Monday, May 11, 2009

So Much Going on...Just an Update...

So...first of all...the Queen situation...

I called Busy Bees back today to check on the status of a new queen. Because of the weather they queens have been delayed...we've had a lot of rain and today is actually a little chilly.
It was recommended I get a virgin queen. The drones I already have will end up mating with her. WOW, drones will have something to!

Ok...I know this is a large bit of info below...but oh so very interesting!!!

Virgin queen bee
A virgin queen is a queen bee that has not mated with a drone. Virgins are intermediate in size between workers and mated, laying queens, and are much more active than the latter. They are hard to spot while inspecting a frame, because they run across the comb, climbing over worker bees if necessary, and may even take flight if sufficiently disturbed. Virgin queens can often be found clinging to the walls or corners of a hive during inspections.

Virgin queens appear to have little queen pheromone and often do not appear to be recognized as queens by the workers. A virgin queen in her first few hours after emergence can be placed into the entrance of any queenless hive or nuc and acceptance is usually very good, whereas a mated queen is usually recognized as a stranger and runs a high risk of being killed by the older workers.

When a young virgin queen emerges from a queen cell, she will generally seek out her virgin queen rivals and attempt to kill them. Virgin queens will quickly find and kill (by stinging) any other emerged virgin queen (or be dispatched themselves), as well as any unemerged queens. Queen cells that are opened on the side indicate that a virgin queen was likely killed by a rival virgin queen. When a colony remains in swarm mode after the prime swarm has left, the workers may prevent virgins from fighting and one or several virgins may go with after swarms. Other virgins may stay behind with the remnant of the hive. As many as 21 virgin queens have been counted in a single large swarm. When the after swarm settles into a new home, the virgins will then resume normal behavior and fight to the death until only one remains.
If the prime swarm has a virgin queen and the old queen, the old queen will usually be allowed to live. The old queen continues laying. Within a couple of weeks she will disappear and the former virgin, now mated, will take her place.
Unlike the worker bees, the queen's stinger is not barbed. The queen can sting repeatedly without dying.

Piping (we didn't discuss this in class at all...WOW, I wonder if I'll hear my virgin queen do this???)
Piping describes a noise made by virgin and mated queen bees during certain times of the virgin queens development. Fully developed virgin queens communicate through vibratory signals: "quacking" from virgin queens in their queen cells and "tooting" from queens free in the colony, collectively known as piping. A virgin queen may frequently pipe before she emerges from her cell and for a brief time afterwards. Mated queens may briefly pipe after being released in a hive. The piping sound is variously described as a children's trumpet tooting and quacking. It is quite loud and can be clearly heard outside the hive. The piping sound is created by the flight motor without movement of the wings. The vibration energy is resonated by the thorax.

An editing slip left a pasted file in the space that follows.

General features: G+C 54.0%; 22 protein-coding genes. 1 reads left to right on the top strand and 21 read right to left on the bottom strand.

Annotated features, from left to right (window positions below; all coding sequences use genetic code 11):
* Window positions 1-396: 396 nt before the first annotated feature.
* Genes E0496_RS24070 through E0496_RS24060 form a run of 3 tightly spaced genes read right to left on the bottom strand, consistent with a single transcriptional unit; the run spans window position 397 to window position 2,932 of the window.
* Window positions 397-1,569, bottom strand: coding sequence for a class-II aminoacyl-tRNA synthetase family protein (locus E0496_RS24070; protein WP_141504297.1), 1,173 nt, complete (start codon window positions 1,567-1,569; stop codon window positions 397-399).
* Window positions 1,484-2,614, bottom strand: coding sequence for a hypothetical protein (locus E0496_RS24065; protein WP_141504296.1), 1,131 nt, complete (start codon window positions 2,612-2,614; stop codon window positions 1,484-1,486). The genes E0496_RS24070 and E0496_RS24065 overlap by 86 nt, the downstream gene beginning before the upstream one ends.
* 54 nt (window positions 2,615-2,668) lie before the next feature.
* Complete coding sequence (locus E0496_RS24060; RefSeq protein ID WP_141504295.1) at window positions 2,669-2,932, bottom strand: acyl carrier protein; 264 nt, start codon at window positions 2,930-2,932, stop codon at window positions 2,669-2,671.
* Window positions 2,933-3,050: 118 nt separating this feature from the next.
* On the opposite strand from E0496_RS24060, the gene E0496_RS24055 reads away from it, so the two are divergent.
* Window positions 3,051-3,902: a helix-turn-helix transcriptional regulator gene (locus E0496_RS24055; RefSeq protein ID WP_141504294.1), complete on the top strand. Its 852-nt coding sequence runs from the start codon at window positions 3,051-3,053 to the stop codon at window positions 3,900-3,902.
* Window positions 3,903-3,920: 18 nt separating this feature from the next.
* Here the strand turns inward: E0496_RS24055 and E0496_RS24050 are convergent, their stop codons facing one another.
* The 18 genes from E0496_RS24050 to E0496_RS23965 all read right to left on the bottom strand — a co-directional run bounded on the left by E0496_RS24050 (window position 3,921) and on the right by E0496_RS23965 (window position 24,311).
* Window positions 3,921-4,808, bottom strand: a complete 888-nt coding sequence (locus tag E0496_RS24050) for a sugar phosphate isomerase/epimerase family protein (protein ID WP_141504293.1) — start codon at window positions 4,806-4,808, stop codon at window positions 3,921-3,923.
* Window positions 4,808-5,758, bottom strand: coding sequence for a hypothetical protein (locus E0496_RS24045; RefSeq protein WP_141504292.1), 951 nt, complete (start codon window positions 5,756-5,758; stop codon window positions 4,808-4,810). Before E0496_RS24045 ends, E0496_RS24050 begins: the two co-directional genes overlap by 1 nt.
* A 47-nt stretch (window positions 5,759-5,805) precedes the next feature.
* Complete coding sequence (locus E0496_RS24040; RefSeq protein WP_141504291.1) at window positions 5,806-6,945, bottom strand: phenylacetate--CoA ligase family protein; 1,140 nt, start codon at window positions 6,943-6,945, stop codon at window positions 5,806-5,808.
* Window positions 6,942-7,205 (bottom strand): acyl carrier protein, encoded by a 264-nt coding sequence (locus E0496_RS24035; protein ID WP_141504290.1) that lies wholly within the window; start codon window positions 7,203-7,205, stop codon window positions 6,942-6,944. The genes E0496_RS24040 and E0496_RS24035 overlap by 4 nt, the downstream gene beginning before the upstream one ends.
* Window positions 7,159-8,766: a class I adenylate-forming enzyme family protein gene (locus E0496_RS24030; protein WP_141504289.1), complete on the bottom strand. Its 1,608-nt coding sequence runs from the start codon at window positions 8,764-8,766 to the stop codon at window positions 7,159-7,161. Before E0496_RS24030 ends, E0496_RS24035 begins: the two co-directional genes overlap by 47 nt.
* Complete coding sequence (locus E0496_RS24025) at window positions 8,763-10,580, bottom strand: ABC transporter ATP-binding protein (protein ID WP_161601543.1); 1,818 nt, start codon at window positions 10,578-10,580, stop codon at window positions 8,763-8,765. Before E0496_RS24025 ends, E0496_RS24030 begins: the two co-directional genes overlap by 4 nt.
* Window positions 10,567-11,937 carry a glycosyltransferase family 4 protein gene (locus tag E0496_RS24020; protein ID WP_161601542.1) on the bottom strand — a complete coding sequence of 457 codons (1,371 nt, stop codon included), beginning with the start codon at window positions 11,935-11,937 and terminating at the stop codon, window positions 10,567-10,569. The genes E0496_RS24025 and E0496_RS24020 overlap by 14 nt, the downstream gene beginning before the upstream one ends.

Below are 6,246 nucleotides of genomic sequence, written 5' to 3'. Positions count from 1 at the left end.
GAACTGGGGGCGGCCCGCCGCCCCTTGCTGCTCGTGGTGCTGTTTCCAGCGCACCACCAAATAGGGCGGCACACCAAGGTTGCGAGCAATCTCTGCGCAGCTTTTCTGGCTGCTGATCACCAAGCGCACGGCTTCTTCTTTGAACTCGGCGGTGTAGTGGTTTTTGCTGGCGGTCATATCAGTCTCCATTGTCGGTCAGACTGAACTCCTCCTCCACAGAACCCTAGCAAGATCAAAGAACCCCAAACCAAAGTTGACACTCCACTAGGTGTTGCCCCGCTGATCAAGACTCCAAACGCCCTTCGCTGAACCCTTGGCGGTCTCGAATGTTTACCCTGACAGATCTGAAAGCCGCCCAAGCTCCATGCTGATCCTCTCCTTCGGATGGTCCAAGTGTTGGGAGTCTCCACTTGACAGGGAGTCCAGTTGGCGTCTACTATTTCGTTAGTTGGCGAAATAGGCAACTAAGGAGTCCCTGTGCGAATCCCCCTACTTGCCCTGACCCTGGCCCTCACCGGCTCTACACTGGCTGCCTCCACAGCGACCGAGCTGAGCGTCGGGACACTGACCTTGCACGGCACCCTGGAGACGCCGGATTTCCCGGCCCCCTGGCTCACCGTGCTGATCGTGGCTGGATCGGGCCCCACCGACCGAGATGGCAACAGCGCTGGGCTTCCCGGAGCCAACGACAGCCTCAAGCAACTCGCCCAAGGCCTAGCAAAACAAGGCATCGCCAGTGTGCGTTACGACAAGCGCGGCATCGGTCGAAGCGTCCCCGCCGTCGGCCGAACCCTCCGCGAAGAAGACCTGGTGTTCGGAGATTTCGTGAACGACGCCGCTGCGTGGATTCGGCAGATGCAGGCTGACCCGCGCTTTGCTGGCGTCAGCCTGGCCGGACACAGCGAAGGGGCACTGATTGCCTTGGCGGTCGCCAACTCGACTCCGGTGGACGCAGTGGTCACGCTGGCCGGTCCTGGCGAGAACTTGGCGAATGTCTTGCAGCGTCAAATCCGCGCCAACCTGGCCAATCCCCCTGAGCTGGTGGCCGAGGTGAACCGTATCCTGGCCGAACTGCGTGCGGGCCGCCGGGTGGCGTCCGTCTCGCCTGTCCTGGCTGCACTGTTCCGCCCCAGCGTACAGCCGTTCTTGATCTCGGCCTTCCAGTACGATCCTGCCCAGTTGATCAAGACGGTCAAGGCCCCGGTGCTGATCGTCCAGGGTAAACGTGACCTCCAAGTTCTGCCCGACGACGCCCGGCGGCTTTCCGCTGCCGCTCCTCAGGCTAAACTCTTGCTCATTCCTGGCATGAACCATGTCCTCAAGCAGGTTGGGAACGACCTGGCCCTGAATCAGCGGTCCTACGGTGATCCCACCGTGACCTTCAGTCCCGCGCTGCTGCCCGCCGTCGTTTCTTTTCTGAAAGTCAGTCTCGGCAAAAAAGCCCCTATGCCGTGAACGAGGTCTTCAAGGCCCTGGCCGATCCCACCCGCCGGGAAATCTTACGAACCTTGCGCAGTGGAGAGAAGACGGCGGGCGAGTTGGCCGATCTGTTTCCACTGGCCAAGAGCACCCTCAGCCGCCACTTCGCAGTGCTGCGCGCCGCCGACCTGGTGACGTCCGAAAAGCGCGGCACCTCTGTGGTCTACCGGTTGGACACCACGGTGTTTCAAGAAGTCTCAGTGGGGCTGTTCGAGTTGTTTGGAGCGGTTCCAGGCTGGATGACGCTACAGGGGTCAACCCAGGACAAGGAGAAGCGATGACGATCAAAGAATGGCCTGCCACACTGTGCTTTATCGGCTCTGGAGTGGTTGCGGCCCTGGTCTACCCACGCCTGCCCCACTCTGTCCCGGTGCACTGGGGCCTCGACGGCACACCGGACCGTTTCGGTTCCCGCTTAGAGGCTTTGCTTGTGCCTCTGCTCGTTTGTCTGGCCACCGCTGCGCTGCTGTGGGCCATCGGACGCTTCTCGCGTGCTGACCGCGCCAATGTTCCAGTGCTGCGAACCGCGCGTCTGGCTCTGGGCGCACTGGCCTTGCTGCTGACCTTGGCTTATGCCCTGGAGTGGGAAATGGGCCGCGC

Piping is most common when there is more than one queen in a hive. It is postulated that the piping is a form of battle cry announcing to competing queens and the workers their willingness to fight. It may also be a signal to the worker bees which queen is the most worthwhile to support.

The piping sound is a G♯ or A♮. The adult queen pipes for a two-second pulse followed by a series of quarter-second toots.[2] The queens of Africanized bees produce more vigorous and frequent bouts of piping.

This information can be found at

BY JOHN MCCANN : The Herald-Sun May 11, 2009

Visit the link above to read the story printed in today's Durham newspaper.

Thanks John McCann for a fantastic article!

I received a phone call this afternoon from a man in Oxford
who said he saw me in the newspaper today.
He said there have been honeybees in one of the walls of the church he attends
for almost 15 years! WOW
When it's warm...the honey pours down the walls onto their carpet.
I explained that I'm a brand new beekeeper but would be happy to help in anyway I can.
So I plan on asking my instructors what the best way to help would be.
The NC Master Beekeeper Program
I'm going to Mr. Pipes house on Wednesday to take my practical test!
Once I pass this hands on test, I'll be a certified beekeeper!
I am so very excited!
I'm going to my first association meeting on Thursday.
I am so very greatful for the helpful of Lynette (one of their members).
She came out and helped me figure out what was going on!
Until the next time everyone...
from my favorite poem my father sent to me while I was living in France...
he told me to apply it to my life.
Desiderata... "Strive to BEE Happy"

1 comment:

  1. Please excuse the formatting of this post. It just won't act right. :)